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Tragic Lovers
Richard WAGNER (1813-1883)
Prelude and Liebestod from Tristan und Isolde [17:14]
Hector BERLIOZ (1803-1869)
Love Scene from Romeo and Juliet [15:59]
Piotr Ilyich TCHAIKOVSKY (1840-1893)
Romeo and Juliet - Fantasy Overture [21:10]
Oregon Symphony/James DePreist
rec. 2008. DDD
DELOS DE3369 [54:22]
Experience Classicsonline

Putting together a disc of popular works from the Romantic repertoire is a risk. Conductor and orchestra have a choice. They can either give us an unusual and original interpretation of each work, or else provide uncontroversial yet brilliant readings. Here, James DePreist and the Oregon Symphony do neither, although they very nearly pull off the latter option.
The first track is the main disappointment. Their Prelude and Liebestod from Wagner’s Tristan und Isolde is played too straight, and the Prelude in particular lacks any real sense of tension or foreboding. The absence of the vocal line in the Liebestod exposes some interesting aspects to Wagner’s orchestration, particularly the parts for horn and harp, but there is no momentum in this performance either, and a halting crescendo fails to lift the final climax off the ground. Both pieces are also marred by an imbalance in the recording, which gives the bass strings too much prominence and results in a fuzzy vibration throughout the disc.
Both orchestra and conductor seem more at home with the Love Scene from Berlioz’s Romeo and Juliet. The playing throbs with emotion, and moves from elated romanticism to more sombre contemplation. Some very fine flute playing and skilful intertwining of the string lines perfectly capture Berlioz’s hallmark moods of joy and melancholy. This performance compares well with Sir Colin Davis’s classic 1993 live recording of the complete Romeo and Juliet with the Vienna Philharmonic on Philips. In that version, the Love Scene is hushed and reverent and sounds more like an overly respectful homage to Berlioz than a scene of youthful love-making. The pace also feels slower - even though both recordings come in at just under 16 minutes - and the sound is thinner, with the added distraction of shifting seats in the orchestra and coughing from the audience.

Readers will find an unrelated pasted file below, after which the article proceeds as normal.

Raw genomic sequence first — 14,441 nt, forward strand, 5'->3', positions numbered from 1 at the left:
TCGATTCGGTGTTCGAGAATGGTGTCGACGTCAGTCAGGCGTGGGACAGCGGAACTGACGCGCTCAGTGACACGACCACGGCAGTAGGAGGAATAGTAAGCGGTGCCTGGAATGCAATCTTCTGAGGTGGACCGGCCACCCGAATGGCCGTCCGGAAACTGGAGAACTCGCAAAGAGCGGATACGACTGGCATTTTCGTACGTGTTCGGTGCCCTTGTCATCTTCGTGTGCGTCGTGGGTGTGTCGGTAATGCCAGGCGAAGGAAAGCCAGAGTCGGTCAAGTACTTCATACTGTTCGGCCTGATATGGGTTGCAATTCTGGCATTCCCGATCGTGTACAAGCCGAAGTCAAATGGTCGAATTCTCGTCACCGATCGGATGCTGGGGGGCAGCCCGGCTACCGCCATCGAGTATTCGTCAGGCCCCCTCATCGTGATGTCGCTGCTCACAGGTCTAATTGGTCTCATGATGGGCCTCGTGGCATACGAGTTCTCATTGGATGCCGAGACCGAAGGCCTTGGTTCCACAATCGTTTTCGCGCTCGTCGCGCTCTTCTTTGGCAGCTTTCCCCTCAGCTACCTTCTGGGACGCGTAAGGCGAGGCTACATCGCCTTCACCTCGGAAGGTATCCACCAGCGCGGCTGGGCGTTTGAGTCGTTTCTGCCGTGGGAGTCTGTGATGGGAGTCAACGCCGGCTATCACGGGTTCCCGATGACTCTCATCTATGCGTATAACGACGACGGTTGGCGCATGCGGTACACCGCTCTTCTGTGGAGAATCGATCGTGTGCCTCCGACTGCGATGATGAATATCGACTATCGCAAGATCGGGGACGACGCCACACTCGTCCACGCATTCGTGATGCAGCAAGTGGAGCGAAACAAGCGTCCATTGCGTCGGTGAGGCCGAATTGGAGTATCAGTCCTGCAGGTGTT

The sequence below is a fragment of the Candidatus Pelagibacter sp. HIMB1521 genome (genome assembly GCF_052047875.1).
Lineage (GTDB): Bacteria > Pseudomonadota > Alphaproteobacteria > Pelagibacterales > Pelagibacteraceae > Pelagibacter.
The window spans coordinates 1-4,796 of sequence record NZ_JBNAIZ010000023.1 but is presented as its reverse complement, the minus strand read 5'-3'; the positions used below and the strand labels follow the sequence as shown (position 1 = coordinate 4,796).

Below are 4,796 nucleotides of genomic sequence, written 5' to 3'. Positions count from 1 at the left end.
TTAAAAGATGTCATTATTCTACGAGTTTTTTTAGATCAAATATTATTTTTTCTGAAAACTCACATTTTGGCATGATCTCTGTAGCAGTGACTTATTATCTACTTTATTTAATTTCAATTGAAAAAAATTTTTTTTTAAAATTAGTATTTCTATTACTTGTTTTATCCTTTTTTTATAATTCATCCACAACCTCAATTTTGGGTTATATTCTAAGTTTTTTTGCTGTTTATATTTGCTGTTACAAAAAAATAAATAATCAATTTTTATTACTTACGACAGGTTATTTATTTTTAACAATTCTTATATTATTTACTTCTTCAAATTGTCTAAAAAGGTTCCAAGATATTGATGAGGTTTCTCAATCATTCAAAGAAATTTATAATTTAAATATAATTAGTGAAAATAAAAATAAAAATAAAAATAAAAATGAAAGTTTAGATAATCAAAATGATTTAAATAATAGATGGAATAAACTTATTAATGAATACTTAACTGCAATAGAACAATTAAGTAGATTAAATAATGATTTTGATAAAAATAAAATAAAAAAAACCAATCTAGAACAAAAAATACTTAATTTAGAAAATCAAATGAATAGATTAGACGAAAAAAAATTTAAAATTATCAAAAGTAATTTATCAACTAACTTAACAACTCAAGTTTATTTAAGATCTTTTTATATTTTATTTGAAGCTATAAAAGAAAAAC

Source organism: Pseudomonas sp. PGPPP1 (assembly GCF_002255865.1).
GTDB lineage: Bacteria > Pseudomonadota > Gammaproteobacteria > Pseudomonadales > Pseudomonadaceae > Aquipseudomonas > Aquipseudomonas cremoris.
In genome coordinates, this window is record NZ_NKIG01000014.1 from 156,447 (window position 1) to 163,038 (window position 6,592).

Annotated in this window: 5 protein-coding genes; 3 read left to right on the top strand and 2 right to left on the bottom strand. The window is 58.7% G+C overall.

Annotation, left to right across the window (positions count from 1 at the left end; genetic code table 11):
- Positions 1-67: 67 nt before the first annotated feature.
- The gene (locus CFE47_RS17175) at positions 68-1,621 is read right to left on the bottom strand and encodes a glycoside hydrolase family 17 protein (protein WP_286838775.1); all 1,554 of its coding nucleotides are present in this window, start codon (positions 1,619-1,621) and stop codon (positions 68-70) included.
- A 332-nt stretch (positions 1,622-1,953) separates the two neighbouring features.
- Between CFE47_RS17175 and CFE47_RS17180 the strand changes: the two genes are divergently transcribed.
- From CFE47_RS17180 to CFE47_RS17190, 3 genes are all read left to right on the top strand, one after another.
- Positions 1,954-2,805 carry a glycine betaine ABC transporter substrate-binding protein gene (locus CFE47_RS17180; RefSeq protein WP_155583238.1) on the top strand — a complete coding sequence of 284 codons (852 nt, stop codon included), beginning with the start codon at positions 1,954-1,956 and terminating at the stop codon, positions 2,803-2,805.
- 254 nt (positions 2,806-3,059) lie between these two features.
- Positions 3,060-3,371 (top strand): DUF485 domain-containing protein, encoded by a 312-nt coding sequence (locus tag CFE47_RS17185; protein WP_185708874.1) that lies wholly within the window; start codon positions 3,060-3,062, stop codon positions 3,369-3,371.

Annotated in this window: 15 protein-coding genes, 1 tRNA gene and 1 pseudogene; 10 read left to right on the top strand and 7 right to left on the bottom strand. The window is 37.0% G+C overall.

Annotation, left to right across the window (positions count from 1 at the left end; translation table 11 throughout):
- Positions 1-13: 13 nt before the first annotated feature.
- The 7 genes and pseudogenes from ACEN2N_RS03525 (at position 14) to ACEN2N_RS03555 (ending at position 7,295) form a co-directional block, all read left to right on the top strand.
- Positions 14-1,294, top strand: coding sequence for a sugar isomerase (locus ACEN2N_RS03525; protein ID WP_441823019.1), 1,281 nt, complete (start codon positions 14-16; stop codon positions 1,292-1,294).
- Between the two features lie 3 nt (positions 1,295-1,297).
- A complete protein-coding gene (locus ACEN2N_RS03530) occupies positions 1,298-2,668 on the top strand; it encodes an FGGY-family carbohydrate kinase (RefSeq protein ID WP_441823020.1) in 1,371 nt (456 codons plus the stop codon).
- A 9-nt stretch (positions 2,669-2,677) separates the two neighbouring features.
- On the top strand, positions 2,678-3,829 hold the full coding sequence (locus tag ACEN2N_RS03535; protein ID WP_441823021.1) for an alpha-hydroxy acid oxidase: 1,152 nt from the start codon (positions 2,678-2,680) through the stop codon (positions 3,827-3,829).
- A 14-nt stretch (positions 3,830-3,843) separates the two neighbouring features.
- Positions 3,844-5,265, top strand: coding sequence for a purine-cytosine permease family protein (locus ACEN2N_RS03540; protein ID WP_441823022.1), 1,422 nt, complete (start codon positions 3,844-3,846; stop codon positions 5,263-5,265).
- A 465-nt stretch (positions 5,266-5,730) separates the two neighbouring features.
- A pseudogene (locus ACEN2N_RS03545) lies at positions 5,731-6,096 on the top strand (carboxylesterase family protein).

DePreist and the Oregon Symphony opt for a safe reading of Tchaikovsky’s Fantasy Overture Romeo and Juliet. But unlike the Wagner, this is a much more engaging performance. Rich strings and woodwind create a strong sense of gravitas in the opening section, and there is real drama and percussive dazzle in the ‘sword fight’ music which follows. The only real disappointment is the slowing down of the tempo in the run-up to the famous love theme. This passage should be an impatient bit of foreplay, rather than a desultory fumble. Nevertheless, the love theme itself is beautifully played, and splendidly overblown in its final recapitulation. The second round of sword play also clashes with over-the-top agitation, punctuated by strident brass calls. The final theme - from Tchaikovsky’s discarded first version of the overture - suitably ascends the heights of tragedy on soaring strings until the final timpani roll and biting chords round off this highly enjoyable recording.
John-Pierre Joyce


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